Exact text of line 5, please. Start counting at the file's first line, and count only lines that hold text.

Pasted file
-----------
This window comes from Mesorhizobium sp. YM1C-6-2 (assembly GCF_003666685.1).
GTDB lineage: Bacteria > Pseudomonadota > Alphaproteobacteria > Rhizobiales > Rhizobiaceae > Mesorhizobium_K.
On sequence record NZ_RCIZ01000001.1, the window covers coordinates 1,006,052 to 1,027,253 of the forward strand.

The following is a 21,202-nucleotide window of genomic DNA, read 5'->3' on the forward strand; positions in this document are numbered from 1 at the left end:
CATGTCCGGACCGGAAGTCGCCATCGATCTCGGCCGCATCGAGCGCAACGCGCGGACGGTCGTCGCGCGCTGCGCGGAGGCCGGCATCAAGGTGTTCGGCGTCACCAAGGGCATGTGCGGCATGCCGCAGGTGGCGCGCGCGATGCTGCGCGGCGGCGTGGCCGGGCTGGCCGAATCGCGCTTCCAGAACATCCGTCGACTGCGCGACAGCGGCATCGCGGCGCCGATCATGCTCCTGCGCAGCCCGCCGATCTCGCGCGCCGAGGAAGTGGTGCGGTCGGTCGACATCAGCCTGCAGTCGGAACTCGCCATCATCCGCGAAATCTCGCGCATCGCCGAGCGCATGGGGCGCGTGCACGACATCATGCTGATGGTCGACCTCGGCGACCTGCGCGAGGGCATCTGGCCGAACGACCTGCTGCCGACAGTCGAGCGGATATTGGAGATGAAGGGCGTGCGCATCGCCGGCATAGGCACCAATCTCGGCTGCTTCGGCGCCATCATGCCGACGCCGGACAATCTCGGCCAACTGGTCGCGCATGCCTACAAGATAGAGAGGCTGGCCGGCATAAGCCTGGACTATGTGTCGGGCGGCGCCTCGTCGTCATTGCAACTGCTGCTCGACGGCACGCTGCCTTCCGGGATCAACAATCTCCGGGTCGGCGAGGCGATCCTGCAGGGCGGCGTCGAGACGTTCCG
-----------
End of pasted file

CATGTCCGGACCGGAAGTCGCCATCGATCTCGGCCGCATCGAGCGCAACGCGCGGACGGTCGTCGCGCGCTGCGCGGAGGCCGGCATCAAGGTGTTCGGCGTCACCAAGGGCATGTGCGGCATGCCGCAGGTGGCGCGCGCGATGCTGCGCGGCGGCGTGGCCGGGCTGGCCGAATCGCGCTTCCAGAACATCCGTCGACTGCGCGACAGCGGCATCGCGGCGCCGATCATGCTCCTGCGCAGCCCGCCGATCTCGCGCGCCGAGGAAGTGGTGCGGTCGGTCGACATCAGCCTGCAGTCGGAACTCGCCATCATCCGCGAAATCTCGCGCATCGCCGAGCGCATGGGGCGCGTGCACGACATCATGCTGATGGTCGACCTCGGCGACCTGCGCGAGGGCATCTGGCCGAACGACCTGCTGCCGACAGTCGAGCGGATATTGGAGATGAAGGGCGTGCGCATCGCCGGCATAGGCACCAATCTCGGCTGCTTCGGCGCCATCATGCCGACGCCGGACAATCTCGGCCAACTGGTCGCGCATGCCTACAAGATAGAGAGGCTGGCCGGCATAAGCCTGGACTATGTGTCGGGCGGCGCCTCGTCGTCATTGCAACTGCTGCTCGACGGCACGCTGCCTTCCGGGATCAACAATCTCCGGGTCGGCGAGGCGATCCTGCAGGGCGGCGTCGAGACGTTCCG